Ticketed event: $60.00
The workshop is 3 hours. Participants are invited to bring wireless-capable laptops to download a mock MIDFIELD-style data set and use Excel for pivot tables and data graphics.
The format is brief talks and demonstrations by the facilitators interleaved with participant interactions including think-pair-share, a hands-on guided tour of Excel pivot tables, and working in pairs to explore data and graph results. We solicit participants' opinions and experiences, connect their stories to research findings, and build a common vocabulary for exploring student unit-record data.
As shown in the agenda below, activities include developing potential research questions based on student unit-record data, a pivot-table tutorial, developing individual data subsets and graphs, and sharing and critiquing Excel data graphics.
We will also provide participants a summary of the deficiencies and remedies of default graph settings in Excel.
Schedule and content:
[15 min] Introductions and objectives.
Connect computers to Internet, download mock MIDFIELD dataset.
Student unit-record data
[40 min] Describe student unit-record data.
Think-pair-share: What potential research questions are suggested by the data?
Show examples of how facilitators have used MIDFIELD data.
Exploring student data
[90 min] [5 min] Define derived variables available using MIDFIELD data.
[35 min] Guided tutorial: facilitator leads a software walk-through of an Excel pivot table.
[15 min] Break
[35 min] Participants use Excel to create their own pivot tables.
[20 min] Distribute prepared Excel data table.
Activity: generate and share charts in MS Excel.
Critique of limitations of common graphs.
[15 min] Summarize objectives. Assess workshop.
Promote MIDFIELD Institute.
Matthew W. Ohland is Professor of Engineering Education at Purdue University. He has degrees from Swarthmore College, Rensselaer Polytechnic Institute, and the University of Florida. His research on the longitudinal study of engineering students, team assignment, peer evaluation, and active and collaborative teaching methods has been supported by over $14.5 million from the National Science Foundation and the Sloan Foundation. Dr. Ohland is Chair of the IEEE Curriculum and Pedagogy Committee and an ABET Program Evaluator for ASEE. He was the 2002--06 President of Tau Beta Pi and is a Fellow of the ASEE and IEEE.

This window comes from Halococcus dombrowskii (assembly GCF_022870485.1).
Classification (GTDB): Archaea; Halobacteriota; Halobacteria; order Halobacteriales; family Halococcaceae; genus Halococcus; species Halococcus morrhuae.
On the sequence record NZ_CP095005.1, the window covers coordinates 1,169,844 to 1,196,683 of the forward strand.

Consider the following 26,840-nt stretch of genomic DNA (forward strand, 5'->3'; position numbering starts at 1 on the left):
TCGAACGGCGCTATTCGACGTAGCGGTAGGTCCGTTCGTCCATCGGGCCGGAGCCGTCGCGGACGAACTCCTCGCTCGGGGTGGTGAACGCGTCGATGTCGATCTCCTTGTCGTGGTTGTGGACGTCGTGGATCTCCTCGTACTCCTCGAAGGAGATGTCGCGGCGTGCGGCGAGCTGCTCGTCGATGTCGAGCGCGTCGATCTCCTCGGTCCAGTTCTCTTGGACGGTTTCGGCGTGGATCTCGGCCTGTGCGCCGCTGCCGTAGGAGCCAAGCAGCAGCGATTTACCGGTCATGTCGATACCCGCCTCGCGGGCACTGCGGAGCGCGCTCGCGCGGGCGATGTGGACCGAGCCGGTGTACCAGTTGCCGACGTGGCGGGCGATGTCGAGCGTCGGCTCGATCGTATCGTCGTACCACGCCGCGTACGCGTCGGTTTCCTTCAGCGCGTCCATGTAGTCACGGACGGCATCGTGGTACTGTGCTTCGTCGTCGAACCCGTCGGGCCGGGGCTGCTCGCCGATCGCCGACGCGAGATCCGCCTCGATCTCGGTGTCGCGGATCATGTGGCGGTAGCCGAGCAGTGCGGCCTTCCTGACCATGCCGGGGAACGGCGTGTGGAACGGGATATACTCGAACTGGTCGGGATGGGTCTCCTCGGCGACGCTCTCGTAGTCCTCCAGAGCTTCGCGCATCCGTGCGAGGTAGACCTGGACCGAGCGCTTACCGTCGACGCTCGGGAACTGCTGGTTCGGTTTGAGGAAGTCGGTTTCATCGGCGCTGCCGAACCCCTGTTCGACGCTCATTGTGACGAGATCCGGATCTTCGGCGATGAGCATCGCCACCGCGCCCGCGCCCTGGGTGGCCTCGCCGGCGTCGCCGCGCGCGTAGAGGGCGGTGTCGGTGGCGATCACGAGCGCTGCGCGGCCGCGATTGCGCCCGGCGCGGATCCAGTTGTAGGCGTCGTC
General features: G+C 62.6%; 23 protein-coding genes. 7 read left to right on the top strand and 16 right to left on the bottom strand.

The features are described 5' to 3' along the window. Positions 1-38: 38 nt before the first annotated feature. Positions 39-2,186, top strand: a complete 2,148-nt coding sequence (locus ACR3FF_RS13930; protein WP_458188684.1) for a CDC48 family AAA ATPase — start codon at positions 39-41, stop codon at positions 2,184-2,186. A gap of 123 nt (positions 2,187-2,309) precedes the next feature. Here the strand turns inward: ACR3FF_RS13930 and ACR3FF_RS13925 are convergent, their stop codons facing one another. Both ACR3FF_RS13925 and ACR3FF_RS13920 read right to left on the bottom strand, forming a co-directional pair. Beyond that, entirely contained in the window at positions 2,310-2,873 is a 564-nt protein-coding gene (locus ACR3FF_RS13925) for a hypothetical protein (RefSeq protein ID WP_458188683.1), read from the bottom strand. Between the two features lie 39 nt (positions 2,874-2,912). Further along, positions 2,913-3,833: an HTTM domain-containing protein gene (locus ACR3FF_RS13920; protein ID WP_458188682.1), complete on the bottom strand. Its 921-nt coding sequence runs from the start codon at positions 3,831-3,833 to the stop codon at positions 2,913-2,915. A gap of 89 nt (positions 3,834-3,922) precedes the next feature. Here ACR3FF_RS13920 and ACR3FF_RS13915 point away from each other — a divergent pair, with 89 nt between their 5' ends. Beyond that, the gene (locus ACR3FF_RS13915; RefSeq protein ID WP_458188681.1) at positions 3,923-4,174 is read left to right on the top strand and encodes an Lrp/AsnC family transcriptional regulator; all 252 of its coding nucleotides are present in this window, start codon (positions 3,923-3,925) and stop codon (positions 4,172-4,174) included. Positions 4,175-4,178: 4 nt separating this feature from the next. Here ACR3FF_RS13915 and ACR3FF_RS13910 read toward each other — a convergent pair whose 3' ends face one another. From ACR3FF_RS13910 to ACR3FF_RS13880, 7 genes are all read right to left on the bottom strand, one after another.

Susan M. Lord is Professor and Chair of Electrical Engineering at the University of San Diego. Her NSF-sponsored research focuses on the study and promotion of diversity in engineering including student pathways, Latinos, and military veterans. An IEEE and ASEE Fellow, Dr. Lord has served as President of the IEEE Education Society, General Co-Chair of the Frontiers in Education Conference, and as an Associate Editor of the IEEE Transactions on Education (ToE). Dr. Lord spent a sabbatical at Southeast University in Nanjing, China. She and her research team have received best paper awards from the Journal of Engineering Education and the IEEE ToE.
Russell Long is Managing Director of The Multiple-Institution Database for Investigating Engineering Longitudinal Development (MIDFIELD) and Director of Project Assessment in the Purdue University School of Engineering Education. His past institutional research affiliations include Clemson University and the University of South Carolina. He has extensive experience in performance based funding, large dataset construction and analysis, program review, assessment, and student services in higher education. One of his greatest strengths lies in analyzing data related to student learning outcomes and, therefore, to improving institutional effectiveness.
Marisa K. Orr is an Assistant Professor in Mechanical Engineering and Associate Director of the Integrated STEM Education Research Center (ISERC) at Louisiana Tech University. She completed her B.S., M.S., and Ph.D. in Mechanical Engineering, as well as a Certificate of Engineering and Science Education at Clemson University. Her research interests include student persistence and pathways in engineering, gender equity, diversity, academic policy and student decision-making.